Since 2019, tech job postings far outnumbered the total applications and actual hires for them, and those numbers worsened significantly in recent years.
Can recruiters reverse this trend in their prospecting efforts? Absolutely.
In 2021, the total number of tech job postings grew 81 percent, but the number of median applications per job decreased between 2019 and 2021. Furthermore, a record 42 percent of business owners in 2021 had job openings they couldn’t fill, while over 90 percent reported few or no qualified applications for the open positions.
In other words, job openings are far outweighing small applicant pools. As of July 2022, the unemployment rate for tech jobs is at 1.7 percent and job postings are 49 percent compared to this same time last year. So it’s safe to say that open roles are still outweighting candidate applications by a long shot, and the trend shows little signs of slowing down.
Recruiting the right candidates for the right positions requires a well-formulated, data-driven plan. With the right information and fundamental strategies, you can not only adapt to the current candidate landscape but see success in it.
Organic sourcing refers to a recruitment process that’s open any job seeker with internet access and a resume, usually involving posts on online job boards like LinkedIn and company career sites.
But how often is tech talent using these posts to apply for jobs? Over 45 percent of screened-in respondents started their job search with a Google search or tech-specific job board, and about one-fifth looked at a general job board or career page of companies they admired, according to our 2022 Built In Tech Worker Survey.
From this, 80 percent of applications for tech jobs came from an organic source of hire. Despite that, they accounted for less than half of all hires. However, junior hires and entry-level hires were primarily organically sourced.
Inorganic sourcing finds job seekers from a networking angle, which includes referral programs, prospecting and internal sources. Nearly half of all tech hires came from an inorganic source in 2021.
Referred applicants were nine times more likely to get hired than applicants who applied on company career sites. Mid-level hires and senior hires were most likely to come from prospecting.
Inorganic sourcing led to fewer applications but had the most actual hires. However, this type of sourcing also introduces more bias and less diversity into the workplace since employees tend to refer to people in their networks — people that often come from identical or similar personal and professional backgrounds as those that refer them.
Tech talent has a lot of complaints about many companies’ recruitment processes, from the application stage to the post-interview communications. Correcting these issues can improve applicant and hire rates, no matter the sourcing method. Here are some tips on common pain points.
Try to diversify where you post jobs. Look to new online job boards you have not tried before, particularly those geared towards professionals with diverse backgrounds.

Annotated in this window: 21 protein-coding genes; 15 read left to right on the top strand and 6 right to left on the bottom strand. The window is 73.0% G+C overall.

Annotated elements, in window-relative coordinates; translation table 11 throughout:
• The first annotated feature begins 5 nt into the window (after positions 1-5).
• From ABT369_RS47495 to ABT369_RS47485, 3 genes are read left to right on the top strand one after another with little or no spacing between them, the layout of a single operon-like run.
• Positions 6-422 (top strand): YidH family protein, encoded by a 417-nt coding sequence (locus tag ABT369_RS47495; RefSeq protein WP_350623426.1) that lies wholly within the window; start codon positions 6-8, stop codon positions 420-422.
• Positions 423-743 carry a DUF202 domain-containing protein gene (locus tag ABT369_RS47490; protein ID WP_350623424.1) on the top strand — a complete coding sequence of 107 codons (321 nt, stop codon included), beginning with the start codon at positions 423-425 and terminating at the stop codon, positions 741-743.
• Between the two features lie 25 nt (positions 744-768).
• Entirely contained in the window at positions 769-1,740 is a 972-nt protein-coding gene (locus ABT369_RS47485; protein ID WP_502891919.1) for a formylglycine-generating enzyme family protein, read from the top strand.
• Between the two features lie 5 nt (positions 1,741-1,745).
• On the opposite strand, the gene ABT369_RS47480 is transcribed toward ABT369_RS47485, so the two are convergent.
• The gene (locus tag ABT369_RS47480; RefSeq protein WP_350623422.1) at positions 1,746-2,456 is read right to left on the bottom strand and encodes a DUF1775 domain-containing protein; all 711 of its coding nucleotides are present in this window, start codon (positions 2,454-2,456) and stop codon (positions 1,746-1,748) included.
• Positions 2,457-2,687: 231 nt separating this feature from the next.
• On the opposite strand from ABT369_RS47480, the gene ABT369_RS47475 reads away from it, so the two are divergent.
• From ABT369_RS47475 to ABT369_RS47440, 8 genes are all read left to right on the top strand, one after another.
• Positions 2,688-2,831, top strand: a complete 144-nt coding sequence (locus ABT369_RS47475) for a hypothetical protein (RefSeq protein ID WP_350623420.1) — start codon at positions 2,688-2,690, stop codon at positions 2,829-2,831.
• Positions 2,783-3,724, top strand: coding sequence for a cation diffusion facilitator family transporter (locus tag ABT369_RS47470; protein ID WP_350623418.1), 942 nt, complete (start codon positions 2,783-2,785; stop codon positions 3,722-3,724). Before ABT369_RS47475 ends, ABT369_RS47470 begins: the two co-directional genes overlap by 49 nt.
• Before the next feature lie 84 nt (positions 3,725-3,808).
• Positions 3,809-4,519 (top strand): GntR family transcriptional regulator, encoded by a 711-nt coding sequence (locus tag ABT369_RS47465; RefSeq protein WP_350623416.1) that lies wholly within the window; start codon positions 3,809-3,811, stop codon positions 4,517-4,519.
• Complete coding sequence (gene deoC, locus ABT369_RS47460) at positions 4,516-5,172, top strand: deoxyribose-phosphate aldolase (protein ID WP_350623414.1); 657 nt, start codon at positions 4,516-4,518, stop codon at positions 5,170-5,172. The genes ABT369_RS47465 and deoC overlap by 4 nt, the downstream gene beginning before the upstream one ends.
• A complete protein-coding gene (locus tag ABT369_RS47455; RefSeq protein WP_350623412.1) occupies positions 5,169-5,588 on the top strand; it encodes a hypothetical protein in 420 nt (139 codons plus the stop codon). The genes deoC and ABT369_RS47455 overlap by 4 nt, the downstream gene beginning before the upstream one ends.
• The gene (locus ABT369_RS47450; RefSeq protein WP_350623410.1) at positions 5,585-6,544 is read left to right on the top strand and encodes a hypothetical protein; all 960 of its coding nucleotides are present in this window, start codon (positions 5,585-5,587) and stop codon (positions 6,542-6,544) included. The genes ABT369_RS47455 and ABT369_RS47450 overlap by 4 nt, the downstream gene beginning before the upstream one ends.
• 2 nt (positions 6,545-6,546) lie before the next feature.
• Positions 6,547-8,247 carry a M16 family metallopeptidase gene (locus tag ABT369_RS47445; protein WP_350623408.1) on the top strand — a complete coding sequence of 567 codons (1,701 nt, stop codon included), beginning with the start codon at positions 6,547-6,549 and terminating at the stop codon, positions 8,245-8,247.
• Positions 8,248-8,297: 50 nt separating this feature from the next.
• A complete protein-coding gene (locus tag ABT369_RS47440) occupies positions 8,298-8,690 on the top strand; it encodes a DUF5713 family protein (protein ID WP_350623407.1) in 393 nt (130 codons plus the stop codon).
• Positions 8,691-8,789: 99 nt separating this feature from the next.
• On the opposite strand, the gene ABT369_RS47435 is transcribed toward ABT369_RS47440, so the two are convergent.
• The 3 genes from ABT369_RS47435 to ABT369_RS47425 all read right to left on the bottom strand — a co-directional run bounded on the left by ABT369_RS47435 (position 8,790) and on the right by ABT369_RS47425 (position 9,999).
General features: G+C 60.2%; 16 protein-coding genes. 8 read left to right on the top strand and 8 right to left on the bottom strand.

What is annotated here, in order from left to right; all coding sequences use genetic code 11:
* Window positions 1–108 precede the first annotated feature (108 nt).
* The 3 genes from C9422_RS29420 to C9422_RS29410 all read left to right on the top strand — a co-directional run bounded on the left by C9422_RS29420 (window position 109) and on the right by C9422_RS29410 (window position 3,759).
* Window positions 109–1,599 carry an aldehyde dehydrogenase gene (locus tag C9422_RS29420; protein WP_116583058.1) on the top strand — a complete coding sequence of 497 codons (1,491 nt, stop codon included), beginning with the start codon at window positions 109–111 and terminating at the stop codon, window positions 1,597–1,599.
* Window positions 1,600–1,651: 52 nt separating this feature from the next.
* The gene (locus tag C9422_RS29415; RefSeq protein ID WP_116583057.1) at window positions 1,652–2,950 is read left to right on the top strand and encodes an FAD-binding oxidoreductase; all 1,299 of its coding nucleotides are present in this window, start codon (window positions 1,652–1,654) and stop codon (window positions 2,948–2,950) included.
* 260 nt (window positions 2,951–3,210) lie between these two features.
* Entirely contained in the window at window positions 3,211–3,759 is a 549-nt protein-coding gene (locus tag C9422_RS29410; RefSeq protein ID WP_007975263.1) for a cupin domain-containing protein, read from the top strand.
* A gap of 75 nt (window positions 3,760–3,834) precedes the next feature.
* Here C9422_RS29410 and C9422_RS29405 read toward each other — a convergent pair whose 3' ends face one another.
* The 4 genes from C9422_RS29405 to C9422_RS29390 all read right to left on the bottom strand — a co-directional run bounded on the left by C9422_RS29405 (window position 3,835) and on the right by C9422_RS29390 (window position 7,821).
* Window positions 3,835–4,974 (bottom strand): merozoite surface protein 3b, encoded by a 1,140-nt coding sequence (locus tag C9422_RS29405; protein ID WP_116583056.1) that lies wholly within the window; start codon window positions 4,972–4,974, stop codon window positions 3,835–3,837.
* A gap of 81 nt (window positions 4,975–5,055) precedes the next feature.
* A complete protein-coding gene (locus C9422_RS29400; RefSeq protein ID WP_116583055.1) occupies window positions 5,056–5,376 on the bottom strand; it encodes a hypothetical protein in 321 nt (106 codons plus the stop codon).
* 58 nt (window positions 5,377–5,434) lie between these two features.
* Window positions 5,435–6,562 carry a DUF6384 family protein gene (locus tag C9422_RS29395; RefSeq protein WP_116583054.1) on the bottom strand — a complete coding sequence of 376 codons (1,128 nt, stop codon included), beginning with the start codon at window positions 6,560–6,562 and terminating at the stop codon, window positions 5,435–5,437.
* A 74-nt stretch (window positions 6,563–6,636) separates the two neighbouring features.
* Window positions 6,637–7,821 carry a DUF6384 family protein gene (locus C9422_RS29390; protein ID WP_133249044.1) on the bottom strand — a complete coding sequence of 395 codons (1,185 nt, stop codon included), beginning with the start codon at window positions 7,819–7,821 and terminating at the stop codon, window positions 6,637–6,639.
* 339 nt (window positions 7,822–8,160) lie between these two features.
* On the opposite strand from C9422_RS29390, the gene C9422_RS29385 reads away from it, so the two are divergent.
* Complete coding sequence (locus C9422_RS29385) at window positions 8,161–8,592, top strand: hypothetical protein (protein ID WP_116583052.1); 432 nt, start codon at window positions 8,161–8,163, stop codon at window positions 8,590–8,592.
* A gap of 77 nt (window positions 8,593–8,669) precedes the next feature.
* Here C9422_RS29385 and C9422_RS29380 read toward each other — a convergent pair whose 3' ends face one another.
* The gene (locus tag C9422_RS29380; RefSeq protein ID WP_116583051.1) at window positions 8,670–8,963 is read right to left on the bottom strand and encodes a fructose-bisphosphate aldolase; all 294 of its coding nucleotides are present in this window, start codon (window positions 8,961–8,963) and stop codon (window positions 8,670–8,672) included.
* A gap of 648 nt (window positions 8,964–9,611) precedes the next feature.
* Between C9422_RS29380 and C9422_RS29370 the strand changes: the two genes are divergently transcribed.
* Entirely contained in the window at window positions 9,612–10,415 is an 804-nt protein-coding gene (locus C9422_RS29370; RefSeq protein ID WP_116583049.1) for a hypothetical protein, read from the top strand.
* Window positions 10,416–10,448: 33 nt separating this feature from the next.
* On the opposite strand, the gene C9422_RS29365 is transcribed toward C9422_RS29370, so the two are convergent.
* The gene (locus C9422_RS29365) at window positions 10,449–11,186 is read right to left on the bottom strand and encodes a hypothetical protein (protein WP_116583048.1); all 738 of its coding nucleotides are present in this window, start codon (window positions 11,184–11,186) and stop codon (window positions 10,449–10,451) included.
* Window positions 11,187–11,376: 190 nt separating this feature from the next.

With inorganic sourcing, you still want to keep a robust employee referral program. Be aware, however, of its potential to introduce bias. In terms of sourcing, it’s best not to play favorites. The secret is diversification, so keeping both in your toolbelt is essential.
For 66 percent of candidates, the length of the initial application is a factor in determining whether they’ll complete and submit to the job post. In this market, any friction candidates face in the early application process will deter them from completing. Making this as smooth and easy as possible will increase your chances of keeping a candidate.
Being more transparent in the expected pay or salary of the role and the details of the interview process can increase the trust and respect between recruiters and their candidates. Candidates want to know what to expect in the interview and how long it generally takes so that they are prepared. You can also include employer branding content that will give applicants a good sense of life at the company and/or on a specific team.
Almost 58 percent of candidates expect to hear back from companies in one week or less regarding their initial application. Despite these expectations, many companies are failing to keep up. More than 75 percent of job seekers have been ghosted after an interview, never hearing from a company again. This may damage the relationship with the potential candidate for future outreach.
Responding faster to candidates will not only draw top talent but will create a good relationship for future hiring opportunities with them. One easy fix to this challenge is building an automated email follow-up sequence.
Today’s candidates don’t just want quick responses. They’re also looking for actionable feedback from recruiters. Over 70 percent of job seekers say they want feedback on an interview. Even if they did not receive a job offer, more than 60 percent said that receiving feedback during the interview process would make them more inclined to apply for future jobs at that company.
Overall, job seekers who face challenges like lengthy initial applications, slow recruiter response times and follow-ups, unprepared and late interviewers, inconsistent feedback and ghosting will be quick to move on. To appeal to today’s talent, companies need a streamlined and structured hiring process that makes every candidate feel valued and respected.
The right candidates are out there, they just need to be found and offered an enticing recruitment experience. This information, combined with strategic updates in the recruitment cycle, will help recruiters adapt to 2022’s talent acquisition.